Is Your Elbow Really Dropped Or Is It Just That Your Hand Is Too High?

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This week on the Feel For The Water Blog we have a new Swim Smooth video clip for you. If you've ever been told by a coach that you need to get your elbows higher then we'd pose to you the question, is your elbow really dropped or in fact is it just that your hand is too high? A change in perspective that could make all the difference to improving your stroke technique.

Paul Newsome takes a look during a during a recent video analysis session (featuring a little help from 18 times Olympic Gold Medallist Michael Phelps):




To correct this area of your stroke, use our Catch Masterclass program, either on DVD or in the Swim Smooth Coaching system webapp:

www.swimsmooth.com/catchmasterclass.html

app.swimsmooth.com/section/bX/fw/catch-masterclass

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Should You Learn To Tumble Turn?

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United Kingdom

Northampton Video Analysis Clinic

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Freestyle Improvers Course, Oxford

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Video Analysis Clinic, Sherborne

Video Analysis Workshop Reading Jan & Feb




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Prague Junior Swim Club

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Swim/Tri Camps Alicante




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South Carolina Clinic Jan 24th

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NYC / SC Video Analysis

Hong Kong Video Analysis

Dubai December Video Analysis Workshops
One of the questions we often get asked by improving swimmers is: Should I learn to tumble turn?

A tumble turn is often known as a flip-turn in the US and looks like this:



Whether you should put in the time and effort to learn to tumble is a really good question. You might be busy improving your freestyle stroke technique and building up your swim fitness but when is the right time to learn and is it ever essential?

The advantages of tumbling are :

- Ultimately the fastest way to turn because of the mechanics of the turn and the greater in-out spring effect off the wall.
- A fast turn means you can stay with with swimmers who would otherwise be slightly faster than yourself, useful in a squad training situation.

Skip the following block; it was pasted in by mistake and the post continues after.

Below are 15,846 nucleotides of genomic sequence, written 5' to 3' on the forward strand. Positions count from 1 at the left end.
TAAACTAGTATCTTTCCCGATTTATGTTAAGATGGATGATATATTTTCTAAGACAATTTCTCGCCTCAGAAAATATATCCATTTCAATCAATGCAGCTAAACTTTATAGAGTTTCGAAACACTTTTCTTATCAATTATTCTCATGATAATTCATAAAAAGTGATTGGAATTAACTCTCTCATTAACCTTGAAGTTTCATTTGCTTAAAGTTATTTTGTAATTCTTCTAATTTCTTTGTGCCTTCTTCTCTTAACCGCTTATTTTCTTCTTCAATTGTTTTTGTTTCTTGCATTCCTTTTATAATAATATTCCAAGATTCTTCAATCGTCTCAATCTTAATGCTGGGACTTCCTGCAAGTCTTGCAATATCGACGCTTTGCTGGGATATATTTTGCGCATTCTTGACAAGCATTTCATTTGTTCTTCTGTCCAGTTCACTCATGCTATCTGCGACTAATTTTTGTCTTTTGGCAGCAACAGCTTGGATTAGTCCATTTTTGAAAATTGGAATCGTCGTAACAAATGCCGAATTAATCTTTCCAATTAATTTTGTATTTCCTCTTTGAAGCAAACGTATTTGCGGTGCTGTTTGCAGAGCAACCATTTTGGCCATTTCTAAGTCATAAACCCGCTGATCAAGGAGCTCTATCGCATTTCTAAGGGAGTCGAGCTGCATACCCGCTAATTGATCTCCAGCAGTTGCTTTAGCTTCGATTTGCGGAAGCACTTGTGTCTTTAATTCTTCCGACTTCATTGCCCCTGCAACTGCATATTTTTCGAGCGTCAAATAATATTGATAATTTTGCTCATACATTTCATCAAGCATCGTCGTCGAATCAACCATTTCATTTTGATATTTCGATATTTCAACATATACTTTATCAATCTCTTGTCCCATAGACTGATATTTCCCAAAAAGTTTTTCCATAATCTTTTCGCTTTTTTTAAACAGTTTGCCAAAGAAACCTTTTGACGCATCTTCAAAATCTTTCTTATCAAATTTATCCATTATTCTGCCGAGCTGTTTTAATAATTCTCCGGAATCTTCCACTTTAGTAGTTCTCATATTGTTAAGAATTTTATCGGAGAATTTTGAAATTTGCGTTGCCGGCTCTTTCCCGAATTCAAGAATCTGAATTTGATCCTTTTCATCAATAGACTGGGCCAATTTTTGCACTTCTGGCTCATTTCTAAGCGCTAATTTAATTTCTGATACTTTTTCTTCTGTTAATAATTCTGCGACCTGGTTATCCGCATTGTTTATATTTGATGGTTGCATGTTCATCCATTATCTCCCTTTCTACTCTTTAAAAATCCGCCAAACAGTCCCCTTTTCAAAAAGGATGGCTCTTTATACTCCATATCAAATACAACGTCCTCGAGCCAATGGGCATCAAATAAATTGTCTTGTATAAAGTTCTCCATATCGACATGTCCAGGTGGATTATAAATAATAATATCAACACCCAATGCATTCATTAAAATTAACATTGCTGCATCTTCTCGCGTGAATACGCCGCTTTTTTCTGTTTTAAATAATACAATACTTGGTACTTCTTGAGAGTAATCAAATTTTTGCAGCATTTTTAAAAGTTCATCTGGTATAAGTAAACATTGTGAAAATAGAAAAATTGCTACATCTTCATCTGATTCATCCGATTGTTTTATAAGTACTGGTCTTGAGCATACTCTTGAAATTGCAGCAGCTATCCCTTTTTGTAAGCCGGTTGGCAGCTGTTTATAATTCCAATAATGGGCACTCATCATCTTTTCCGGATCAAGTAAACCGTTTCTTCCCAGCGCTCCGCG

- Easier to execute on a high walled pool without a gutter.
- Going back to push-turns feels clumsy and awkward afterwards.
- You look like a real swimmer!

If you want to become a competitive pool swimmer (racing in the pool) then developing a good tumble turn is going to be essential. Done well, a tumble is ultimately faster (perhaps as much as 0.3-0.5 second per turn) than a good push turn. The key phrase here is 'done well' - a bad tumble can easily be slower than a well executed push-turn.

What are the disadvantages? :

- Tumbling can be challenging to learn because it is disorientating at first and without a constant exhalation, water can easily go up your nose, both of which are very off putting.
- You can't take a breath during the turn itself which makes things harder aerobically, especially when swimming hard over distance.
- It's a skill not used in open-water swimming, so if you are an open water swimmer or triathlete you won't get any advantage from it.
- Requires a supple back.

We suggest:

- As you are developing your swimming, get to the point where you can swim competently and have a good level of swim fitness before giving tumble turns a try. Trying to learn before that point will be a little premature.
- Expect things to be quite hit and miss at first - you'll fluff plenty of them but equally when you nail one it feels great! Gradually your hit ratio will improve.
- You might get comfortable doing them when fresh at the beginning of a swim but after a few laps they feel progressively harder as your breathing rate increases. Keep persevering, over time you will be able to go further and further without reverting back to push turns.

Tumble turns are a nice skill to have in your locker but if you are a recreational or fitness swimmer, or triathlete or open water swimmer, then don't sweat it if you ultimately struggle to pick them up. Put some effort into tuning up your push-turns and you'll only lose a little time to the very best tumblers.

For tips on how to develop your tumbles, check out SS Coach Fiona Ford's 2 minute guide:



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